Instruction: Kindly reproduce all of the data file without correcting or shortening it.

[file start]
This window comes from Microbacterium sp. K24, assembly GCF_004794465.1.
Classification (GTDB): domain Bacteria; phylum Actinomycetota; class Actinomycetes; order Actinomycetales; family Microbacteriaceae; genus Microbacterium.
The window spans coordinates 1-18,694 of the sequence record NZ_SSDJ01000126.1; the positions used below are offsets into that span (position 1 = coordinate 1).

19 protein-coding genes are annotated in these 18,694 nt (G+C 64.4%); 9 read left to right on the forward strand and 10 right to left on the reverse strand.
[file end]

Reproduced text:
This window comes from Microbacterium sp. K24, assembly GCF_004794465.1.
Classification (GTDB): domain Bacteria; phylum Actinomycetota; class Actinomycetes; order Actinomycetales; family Microbacteriaceae; genus Microbacterium.
The window spans coordinates 1-18,694 of the sequence record NZ_SSDJ01000126.1; the positions used below are offsets into that span (position 1 = coordinate 1).

19 protein-coding genes are annotated in these 18,694 nt (G+C 64.4%); 9 read left to right on the forward strand and 10 right to left on the reverse strand.